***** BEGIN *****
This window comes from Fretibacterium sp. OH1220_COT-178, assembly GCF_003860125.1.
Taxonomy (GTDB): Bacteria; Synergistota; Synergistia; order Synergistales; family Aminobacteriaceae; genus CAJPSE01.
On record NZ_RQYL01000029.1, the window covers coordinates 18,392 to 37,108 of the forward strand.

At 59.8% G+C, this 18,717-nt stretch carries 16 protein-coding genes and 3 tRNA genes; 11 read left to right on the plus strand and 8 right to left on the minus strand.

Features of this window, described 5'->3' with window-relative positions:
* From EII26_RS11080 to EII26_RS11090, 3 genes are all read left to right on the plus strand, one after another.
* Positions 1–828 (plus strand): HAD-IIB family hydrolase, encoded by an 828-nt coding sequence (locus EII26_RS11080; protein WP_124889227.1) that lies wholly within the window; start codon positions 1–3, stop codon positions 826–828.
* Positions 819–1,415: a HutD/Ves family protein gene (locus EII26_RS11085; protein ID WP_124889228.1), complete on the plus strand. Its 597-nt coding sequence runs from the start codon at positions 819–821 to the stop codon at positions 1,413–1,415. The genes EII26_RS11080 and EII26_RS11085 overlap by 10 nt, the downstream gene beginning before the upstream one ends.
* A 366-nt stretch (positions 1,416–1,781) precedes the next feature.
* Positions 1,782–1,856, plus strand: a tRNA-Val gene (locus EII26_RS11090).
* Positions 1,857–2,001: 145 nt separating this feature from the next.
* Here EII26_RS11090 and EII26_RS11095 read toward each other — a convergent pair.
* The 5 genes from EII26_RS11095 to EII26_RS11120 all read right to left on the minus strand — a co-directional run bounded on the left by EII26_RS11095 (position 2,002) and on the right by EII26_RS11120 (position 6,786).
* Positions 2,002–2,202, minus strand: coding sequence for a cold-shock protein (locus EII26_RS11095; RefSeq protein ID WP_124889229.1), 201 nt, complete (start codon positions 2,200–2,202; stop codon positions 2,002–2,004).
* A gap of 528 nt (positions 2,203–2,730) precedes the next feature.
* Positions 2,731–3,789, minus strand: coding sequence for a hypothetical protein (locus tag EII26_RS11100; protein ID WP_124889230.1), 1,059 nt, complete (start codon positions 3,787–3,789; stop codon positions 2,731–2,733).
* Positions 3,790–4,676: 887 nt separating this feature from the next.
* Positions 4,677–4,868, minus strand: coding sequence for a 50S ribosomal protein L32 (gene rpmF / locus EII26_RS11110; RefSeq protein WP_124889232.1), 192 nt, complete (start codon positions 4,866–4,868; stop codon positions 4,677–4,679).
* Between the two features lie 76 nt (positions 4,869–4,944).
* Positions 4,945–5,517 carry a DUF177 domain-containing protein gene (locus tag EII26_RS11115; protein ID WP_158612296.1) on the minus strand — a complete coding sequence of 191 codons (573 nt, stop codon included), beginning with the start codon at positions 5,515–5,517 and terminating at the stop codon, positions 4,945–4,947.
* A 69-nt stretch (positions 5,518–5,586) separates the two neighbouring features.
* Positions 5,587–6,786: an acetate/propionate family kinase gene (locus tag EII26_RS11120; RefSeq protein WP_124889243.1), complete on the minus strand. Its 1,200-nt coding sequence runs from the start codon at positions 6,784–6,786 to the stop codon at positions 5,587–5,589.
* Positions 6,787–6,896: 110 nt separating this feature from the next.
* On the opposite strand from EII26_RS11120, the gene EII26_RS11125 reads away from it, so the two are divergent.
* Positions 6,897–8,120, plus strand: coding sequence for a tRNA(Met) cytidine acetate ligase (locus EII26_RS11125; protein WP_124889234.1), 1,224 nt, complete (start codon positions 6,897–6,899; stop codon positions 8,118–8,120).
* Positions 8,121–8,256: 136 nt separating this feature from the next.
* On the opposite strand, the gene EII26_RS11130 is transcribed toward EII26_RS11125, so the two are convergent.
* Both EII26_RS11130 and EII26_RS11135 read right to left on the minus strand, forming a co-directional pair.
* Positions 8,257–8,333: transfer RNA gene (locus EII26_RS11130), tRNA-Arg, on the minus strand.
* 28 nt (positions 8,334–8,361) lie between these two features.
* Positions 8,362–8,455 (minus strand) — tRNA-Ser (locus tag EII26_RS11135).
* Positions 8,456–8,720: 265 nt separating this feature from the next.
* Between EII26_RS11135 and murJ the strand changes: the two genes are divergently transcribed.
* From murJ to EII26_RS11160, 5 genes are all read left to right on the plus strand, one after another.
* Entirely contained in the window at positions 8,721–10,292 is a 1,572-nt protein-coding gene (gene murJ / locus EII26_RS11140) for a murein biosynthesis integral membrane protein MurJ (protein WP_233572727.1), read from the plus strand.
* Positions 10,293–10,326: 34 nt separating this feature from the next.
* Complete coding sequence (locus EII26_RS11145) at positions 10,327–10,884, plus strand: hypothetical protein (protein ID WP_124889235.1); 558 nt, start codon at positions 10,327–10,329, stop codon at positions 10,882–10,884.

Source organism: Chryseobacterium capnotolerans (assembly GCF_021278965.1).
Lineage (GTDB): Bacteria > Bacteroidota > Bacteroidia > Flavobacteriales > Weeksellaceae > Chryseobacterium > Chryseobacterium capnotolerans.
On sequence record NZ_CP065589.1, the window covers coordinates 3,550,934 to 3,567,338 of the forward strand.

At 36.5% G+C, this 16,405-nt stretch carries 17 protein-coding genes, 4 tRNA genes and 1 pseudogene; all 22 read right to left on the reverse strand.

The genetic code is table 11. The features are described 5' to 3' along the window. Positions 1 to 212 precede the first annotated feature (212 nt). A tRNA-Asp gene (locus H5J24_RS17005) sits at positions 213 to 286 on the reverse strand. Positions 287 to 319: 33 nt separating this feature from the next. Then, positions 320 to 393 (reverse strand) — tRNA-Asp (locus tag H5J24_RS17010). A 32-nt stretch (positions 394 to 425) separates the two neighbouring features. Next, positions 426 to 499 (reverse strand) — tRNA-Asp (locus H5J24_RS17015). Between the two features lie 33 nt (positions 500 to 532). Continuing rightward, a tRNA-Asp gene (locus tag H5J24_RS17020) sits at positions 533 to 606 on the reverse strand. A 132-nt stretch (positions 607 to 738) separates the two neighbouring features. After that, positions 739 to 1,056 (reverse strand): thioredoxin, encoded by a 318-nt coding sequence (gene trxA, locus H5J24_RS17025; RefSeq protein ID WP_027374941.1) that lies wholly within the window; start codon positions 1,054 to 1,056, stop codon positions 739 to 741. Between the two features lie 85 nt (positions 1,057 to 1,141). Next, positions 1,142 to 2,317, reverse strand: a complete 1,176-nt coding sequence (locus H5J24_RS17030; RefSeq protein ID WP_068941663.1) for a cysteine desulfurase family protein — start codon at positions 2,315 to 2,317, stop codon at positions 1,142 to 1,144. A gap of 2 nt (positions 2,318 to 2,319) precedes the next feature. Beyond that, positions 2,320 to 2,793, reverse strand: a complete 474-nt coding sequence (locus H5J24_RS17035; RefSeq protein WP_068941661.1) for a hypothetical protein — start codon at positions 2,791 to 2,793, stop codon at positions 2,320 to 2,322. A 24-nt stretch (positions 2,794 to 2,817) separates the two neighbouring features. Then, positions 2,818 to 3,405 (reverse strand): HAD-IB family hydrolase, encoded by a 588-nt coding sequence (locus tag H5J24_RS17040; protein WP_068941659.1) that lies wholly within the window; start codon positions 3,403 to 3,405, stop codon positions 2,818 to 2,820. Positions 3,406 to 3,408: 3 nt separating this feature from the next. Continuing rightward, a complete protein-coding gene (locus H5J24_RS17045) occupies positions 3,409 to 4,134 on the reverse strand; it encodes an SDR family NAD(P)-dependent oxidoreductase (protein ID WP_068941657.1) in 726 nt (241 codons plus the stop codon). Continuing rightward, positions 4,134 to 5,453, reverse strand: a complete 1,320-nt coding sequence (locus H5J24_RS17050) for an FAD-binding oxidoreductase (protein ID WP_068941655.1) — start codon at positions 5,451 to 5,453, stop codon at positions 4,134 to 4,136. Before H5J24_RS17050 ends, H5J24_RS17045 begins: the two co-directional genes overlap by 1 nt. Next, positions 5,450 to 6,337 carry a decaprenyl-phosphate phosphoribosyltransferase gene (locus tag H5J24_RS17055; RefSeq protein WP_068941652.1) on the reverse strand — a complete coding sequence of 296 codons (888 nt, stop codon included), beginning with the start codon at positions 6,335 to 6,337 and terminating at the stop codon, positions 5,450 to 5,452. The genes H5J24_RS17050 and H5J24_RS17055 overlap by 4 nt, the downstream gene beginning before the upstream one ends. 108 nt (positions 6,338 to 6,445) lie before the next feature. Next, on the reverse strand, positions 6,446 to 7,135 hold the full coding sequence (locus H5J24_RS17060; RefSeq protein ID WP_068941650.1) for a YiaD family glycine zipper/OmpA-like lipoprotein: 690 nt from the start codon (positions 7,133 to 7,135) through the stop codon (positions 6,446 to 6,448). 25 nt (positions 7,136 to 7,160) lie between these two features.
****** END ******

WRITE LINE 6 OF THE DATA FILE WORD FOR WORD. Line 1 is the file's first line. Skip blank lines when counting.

* From EII26_RS11080 to EII26_RS11090, 3 genes are all read left to right on the plus strand, one after another.